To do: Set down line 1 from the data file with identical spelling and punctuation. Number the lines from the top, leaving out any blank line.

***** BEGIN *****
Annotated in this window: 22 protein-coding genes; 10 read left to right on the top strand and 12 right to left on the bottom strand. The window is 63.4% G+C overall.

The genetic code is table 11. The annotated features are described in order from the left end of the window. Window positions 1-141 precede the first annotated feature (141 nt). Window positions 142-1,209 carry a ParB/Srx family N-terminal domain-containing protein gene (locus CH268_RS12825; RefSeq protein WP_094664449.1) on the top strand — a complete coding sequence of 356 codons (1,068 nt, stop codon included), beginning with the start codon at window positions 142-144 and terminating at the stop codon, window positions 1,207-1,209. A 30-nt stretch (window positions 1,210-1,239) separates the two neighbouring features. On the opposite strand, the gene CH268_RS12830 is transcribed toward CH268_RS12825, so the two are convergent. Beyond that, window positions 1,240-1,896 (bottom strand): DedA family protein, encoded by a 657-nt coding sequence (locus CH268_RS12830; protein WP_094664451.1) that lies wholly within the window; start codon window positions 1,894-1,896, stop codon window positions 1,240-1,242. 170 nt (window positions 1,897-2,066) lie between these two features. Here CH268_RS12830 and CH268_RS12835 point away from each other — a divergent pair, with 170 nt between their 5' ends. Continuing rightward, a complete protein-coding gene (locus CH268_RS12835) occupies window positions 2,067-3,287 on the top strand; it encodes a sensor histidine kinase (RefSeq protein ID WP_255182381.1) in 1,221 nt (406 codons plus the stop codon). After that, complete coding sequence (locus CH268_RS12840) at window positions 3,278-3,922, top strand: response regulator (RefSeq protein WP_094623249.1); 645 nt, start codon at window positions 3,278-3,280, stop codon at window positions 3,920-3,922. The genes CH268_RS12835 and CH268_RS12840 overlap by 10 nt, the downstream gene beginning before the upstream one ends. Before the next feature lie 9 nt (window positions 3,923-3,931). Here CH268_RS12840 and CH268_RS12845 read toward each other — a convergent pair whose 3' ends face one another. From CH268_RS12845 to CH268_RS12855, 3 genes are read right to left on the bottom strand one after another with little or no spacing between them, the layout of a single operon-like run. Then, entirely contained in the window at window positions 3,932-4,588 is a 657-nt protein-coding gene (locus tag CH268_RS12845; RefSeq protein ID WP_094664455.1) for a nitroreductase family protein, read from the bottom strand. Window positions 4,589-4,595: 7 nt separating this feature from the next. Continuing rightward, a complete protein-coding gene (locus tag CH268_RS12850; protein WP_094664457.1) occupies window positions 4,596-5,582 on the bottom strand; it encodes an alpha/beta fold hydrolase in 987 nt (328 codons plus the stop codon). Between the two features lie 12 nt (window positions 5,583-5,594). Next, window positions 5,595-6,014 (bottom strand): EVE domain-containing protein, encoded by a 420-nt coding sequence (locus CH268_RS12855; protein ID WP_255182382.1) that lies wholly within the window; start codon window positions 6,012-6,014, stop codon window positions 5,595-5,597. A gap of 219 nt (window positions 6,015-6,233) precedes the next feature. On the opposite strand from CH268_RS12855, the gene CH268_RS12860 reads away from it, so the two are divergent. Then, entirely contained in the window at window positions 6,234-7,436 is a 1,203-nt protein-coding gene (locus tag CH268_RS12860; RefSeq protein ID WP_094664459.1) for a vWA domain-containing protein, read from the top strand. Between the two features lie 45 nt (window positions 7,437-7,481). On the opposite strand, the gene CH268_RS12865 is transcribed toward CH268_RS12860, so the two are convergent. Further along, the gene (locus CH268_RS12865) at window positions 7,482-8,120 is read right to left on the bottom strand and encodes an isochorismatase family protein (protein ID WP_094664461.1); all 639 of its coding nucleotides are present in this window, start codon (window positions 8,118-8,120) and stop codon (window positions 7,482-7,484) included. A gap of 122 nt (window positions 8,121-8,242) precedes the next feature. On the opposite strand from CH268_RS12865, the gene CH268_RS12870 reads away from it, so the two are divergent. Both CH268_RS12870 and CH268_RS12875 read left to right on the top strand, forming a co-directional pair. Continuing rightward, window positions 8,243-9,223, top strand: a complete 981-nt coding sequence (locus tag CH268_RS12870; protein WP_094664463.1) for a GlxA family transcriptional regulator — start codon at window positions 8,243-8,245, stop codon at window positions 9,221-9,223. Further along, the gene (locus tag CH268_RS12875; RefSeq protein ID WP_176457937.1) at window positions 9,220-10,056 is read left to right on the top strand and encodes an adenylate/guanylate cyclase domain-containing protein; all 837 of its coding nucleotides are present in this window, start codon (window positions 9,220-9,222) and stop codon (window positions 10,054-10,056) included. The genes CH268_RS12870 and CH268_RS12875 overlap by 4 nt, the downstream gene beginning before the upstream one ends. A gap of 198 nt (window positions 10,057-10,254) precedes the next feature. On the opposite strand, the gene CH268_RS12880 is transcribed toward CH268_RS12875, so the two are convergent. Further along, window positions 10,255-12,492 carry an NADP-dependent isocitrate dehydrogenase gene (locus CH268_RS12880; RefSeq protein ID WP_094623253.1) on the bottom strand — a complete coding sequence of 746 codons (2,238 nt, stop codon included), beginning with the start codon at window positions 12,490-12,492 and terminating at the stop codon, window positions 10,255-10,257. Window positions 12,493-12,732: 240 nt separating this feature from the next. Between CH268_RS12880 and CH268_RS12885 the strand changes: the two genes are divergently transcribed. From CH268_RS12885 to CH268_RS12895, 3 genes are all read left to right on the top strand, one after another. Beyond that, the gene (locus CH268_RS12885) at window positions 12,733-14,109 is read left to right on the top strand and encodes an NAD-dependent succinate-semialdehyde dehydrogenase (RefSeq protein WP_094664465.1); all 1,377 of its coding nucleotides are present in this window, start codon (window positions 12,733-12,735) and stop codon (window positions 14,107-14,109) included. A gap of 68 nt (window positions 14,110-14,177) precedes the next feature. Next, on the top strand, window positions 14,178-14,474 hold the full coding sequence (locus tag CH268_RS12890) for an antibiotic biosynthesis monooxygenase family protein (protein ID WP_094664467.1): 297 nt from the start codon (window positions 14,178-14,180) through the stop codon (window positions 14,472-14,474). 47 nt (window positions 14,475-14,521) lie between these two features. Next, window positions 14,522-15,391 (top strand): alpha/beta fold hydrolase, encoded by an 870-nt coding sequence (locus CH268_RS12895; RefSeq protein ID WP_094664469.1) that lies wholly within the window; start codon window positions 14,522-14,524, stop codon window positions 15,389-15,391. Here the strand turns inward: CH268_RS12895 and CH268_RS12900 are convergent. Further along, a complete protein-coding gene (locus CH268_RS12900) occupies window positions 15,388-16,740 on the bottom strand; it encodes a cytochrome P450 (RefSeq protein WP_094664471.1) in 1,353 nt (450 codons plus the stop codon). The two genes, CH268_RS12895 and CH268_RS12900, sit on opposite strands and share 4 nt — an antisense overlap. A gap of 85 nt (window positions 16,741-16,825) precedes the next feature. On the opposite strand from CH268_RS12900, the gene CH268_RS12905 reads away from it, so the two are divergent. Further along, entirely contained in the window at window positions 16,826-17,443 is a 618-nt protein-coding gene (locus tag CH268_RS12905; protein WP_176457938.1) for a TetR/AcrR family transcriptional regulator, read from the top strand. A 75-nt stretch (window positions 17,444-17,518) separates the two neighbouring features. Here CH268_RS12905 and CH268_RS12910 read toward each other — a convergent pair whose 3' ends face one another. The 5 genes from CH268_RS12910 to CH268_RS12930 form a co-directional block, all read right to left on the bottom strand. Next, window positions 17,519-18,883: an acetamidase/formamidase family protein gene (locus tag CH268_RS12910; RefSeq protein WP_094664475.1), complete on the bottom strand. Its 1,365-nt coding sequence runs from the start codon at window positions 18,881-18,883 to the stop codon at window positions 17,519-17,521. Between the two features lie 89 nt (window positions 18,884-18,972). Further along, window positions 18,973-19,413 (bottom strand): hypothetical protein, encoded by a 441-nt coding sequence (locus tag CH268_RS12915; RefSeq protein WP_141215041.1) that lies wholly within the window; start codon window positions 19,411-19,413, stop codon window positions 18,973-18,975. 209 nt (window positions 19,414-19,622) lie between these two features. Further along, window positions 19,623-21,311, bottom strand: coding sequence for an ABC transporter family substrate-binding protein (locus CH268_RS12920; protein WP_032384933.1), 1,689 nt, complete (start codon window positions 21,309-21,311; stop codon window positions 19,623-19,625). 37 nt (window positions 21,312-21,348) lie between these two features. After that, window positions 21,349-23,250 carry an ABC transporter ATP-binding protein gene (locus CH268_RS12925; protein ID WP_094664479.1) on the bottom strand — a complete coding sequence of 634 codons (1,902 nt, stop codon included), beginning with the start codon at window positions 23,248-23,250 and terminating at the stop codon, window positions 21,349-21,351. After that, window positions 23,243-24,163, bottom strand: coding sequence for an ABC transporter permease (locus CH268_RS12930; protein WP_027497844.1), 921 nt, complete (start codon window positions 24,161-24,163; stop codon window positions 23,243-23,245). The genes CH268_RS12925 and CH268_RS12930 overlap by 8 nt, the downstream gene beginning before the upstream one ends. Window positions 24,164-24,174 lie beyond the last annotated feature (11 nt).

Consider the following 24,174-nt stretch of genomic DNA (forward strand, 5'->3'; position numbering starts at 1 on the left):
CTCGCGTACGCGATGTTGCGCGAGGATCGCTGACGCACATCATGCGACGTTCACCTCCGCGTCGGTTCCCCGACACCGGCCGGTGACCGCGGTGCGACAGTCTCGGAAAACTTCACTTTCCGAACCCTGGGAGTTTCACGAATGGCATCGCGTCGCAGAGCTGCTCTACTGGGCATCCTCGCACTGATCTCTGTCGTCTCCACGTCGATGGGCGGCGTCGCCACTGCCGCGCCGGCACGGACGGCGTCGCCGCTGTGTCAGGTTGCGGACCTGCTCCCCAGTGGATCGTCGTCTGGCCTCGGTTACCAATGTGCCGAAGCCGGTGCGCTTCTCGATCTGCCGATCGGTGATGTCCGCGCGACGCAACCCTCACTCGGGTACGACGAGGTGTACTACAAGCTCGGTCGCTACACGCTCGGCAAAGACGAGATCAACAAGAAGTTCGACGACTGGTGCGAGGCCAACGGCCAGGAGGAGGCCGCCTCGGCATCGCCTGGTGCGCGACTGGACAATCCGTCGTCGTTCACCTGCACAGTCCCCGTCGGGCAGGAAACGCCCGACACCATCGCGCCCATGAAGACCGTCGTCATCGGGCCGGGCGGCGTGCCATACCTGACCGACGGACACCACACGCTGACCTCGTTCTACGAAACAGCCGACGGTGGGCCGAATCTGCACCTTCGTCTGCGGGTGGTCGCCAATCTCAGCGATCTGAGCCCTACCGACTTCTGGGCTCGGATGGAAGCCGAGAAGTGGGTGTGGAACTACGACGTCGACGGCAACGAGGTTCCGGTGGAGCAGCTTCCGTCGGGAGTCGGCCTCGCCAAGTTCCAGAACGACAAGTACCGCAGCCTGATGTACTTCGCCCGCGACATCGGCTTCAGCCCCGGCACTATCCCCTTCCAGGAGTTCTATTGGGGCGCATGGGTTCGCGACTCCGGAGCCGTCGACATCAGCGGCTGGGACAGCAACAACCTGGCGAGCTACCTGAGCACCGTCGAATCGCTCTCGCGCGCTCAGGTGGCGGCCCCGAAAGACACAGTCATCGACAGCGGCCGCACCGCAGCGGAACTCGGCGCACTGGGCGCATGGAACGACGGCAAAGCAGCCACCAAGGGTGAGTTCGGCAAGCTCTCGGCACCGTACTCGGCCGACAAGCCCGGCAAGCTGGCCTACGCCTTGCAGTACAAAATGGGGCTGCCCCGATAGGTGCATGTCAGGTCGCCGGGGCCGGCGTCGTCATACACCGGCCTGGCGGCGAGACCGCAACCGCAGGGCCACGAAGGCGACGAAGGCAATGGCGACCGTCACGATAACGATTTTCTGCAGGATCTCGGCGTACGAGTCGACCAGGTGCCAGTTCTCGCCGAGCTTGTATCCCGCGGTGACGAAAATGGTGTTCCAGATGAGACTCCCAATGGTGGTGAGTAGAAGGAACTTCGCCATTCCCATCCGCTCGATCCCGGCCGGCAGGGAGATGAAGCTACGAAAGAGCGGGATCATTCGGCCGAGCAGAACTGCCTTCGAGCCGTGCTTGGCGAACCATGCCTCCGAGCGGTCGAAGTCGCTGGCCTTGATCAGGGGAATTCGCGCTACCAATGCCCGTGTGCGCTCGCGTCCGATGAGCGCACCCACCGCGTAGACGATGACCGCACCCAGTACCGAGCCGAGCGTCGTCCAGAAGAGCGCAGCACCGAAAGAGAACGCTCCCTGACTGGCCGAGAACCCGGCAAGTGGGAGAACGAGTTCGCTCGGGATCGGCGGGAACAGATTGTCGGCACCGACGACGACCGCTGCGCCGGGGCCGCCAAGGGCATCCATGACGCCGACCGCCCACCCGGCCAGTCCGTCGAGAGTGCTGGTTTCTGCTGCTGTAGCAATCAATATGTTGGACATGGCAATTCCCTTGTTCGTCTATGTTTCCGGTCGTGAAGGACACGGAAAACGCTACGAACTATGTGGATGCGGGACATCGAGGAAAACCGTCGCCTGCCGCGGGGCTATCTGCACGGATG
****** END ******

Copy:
Annotated in this window: 22 protein-coding genes; 10 read left to right on the top strand and 12 right to left on the bottom strand. The window is 63.4% G+C overall.